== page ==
This damn pandemic has turned me into an extension of my computer which has taken the form of my cellphone. Honestly, I can’t stand it! I have it in my hand constantly. Can’t eat without it. Watch tv without it. Go to the bathroom without it. I go into a near panic if I realize I don’t have it in my hand. Or by my side. What if my grandson needs to reach me? Or if my daughter suddenly gets the inexplicable urge to talk to me? Or there’s an email I need to read. Or a message. I long for the days when I had to go home from work to see if anyone I loved had left a message for me on my answering machine. For the days when an actual letter awaited me in my mailbox. And oh, remember when we didn’t need to know every single thought that leaked out of the mouth of a certain resident of Washington? Those were the good old days. When we waited for the evening news.
Now, if we watch the evening news, we’ve probably already read it online. When we get the Sunday Times delivered to the door, to go with our fresh brewed coffee and warm morning bun, we search through it for something we haven’t read online before it arrived. The evening news, the Sunday Times. These things used to anchor my days. My weeks. Now I feel the need to be up on everything that’s happening everywhere to everyone I know (and don’t know) as soon as it happens. My days feel cramped with information. It used to take me a whole day to do all the things that needed doing. To talk to all the people I needed to talk to. To read the mail. To write a letter. Now I have to do the same number of activities every hour, it seems. There’s no waiting a week for a letter to cross the country. If an email takes more than two seconds to download, I get frustrated. “What’s taking so long? Maybe you should re-send it.” My anxiety level runs at the speed of light. If I don’t have my phone with me I might miss something important.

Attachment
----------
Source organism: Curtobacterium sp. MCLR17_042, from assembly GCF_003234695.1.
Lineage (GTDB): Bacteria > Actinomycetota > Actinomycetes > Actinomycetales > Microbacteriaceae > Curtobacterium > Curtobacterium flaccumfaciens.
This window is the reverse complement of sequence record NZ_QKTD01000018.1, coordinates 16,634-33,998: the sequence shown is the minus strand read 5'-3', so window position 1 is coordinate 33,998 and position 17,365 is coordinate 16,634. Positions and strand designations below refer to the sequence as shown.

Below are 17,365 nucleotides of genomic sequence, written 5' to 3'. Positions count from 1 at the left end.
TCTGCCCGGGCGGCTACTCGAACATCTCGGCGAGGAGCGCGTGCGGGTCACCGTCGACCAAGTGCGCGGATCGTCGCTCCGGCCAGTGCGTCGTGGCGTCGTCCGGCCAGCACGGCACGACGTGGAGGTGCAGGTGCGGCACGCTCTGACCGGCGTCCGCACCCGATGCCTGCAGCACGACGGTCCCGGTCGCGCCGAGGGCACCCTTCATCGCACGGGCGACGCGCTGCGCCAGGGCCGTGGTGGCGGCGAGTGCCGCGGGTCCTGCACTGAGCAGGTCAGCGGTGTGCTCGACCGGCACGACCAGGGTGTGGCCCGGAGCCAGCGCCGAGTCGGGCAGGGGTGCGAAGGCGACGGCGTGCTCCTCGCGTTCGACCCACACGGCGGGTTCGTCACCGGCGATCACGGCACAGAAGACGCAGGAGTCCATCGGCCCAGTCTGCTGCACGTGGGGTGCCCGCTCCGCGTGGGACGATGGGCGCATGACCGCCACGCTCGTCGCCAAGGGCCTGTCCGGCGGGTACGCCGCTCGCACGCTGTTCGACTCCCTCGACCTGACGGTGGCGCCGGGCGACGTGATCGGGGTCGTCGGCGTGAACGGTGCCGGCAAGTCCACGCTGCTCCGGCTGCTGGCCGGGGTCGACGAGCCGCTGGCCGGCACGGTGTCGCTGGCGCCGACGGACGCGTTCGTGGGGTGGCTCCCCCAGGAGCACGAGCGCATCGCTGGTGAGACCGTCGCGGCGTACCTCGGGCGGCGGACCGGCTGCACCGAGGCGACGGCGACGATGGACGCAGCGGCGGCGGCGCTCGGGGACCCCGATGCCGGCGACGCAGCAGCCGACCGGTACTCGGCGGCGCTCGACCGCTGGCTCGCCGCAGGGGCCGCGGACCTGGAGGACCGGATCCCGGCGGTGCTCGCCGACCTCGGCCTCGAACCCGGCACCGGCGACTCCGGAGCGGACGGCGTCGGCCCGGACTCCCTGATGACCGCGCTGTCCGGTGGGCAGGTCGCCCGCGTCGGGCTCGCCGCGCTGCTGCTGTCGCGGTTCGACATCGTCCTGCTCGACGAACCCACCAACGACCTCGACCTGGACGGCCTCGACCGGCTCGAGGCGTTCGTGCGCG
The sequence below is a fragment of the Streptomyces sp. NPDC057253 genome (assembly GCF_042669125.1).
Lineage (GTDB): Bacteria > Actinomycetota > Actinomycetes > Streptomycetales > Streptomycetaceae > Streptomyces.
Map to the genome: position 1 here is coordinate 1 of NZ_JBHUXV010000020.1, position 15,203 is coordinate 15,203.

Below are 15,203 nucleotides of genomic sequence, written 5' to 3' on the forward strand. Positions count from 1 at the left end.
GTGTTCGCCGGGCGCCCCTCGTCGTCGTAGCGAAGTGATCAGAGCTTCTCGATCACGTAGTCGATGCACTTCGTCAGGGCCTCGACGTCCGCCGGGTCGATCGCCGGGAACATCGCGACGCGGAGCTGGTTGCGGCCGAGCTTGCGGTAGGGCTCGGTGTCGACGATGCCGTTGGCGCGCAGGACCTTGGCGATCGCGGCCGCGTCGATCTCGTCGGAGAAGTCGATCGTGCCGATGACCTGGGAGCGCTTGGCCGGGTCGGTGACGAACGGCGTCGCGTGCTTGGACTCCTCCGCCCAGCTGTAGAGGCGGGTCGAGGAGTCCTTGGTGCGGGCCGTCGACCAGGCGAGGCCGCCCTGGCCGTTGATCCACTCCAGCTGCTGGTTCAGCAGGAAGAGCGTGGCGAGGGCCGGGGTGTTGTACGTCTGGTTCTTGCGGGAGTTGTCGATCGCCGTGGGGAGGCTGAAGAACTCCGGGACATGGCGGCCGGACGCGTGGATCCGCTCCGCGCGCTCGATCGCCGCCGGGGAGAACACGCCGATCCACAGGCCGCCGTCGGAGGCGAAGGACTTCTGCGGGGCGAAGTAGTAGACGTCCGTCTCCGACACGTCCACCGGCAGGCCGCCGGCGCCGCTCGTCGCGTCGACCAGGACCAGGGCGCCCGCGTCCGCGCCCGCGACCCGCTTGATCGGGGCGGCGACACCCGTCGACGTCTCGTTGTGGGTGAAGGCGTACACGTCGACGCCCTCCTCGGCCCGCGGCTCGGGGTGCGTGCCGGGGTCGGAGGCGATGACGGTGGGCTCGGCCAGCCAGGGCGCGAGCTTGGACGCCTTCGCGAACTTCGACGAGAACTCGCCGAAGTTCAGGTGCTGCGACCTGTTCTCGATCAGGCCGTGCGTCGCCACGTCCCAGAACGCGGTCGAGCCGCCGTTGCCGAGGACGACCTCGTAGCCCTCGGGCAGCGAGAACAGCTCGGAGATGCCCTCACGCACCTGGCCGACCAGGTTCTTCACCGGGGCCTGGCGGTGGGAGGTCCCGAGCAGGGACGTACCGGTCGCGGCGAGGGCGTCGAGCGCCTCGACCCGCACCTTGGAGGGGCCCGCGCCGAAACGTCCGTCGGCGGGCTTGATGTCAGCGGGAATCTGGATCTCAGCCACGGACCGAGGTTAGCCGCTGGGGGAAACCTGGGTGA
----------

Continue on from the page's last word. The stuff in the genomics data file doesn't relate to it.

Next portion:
But there is the other side. I was a reporter in the late 1970’s, before, or maybe right when word processors were making their way into the newsroom. Until then, I would type out my story. Cut and paste and scotch tape it together and drive it to my editor. How she even read it is beyond me. But the onset of word processors changed our news world. Little did we know it was just the beginning of a trend that would end up lo these years later with everyone tweeting whatever news they want to share into the universe. Along with photos! Who needs reporters or photographers? Cut and paste? It’s on the menu. Scotch tape is for wrapping presents. It’s like telling your grandson they sound like a broken record. “What does that even mean, grandma?”
Which brings me to music, of course. My record collection languishes on my bookshelves. I still have a turntable and occasionally I pull out an old album. Joni Mitchell, The Rolling Stones, Blood, Sweat and Tears. Ahhh. A long time ago I would play them over and over until I knew all the words to every song. Now the lyrics are online. The records are scratched. The diamond needle? I should have it made into a ring, maybe. Then there was the CD collection, now residing in the drawers under the turntable to keep them from getting dusty. Sometimes I look at all that and think how much space I could have if I just tossed it all. But I can’t. Nor can I dump the thousands of books I’ve accumulated over the years. I haven’t read them all. But I could always read them on my phone, right? Where I also stream music, feeling guilty that my deceased partner (a true audiophile who returned my gift of the original ipod because the sound quality wasn’t good enough) must be spinning in his grave.
While it’s true that computers run my dishwasher and microwave, and I can turn the heat on at home from my phone as well as answer the phone through my bluetooth hearing aids, they don’t cook for me yet, fold my laundry or warm my hands. Damn! And I can still make love in the privacy of my home without their help…that is, unless Siri or Alexa is listening.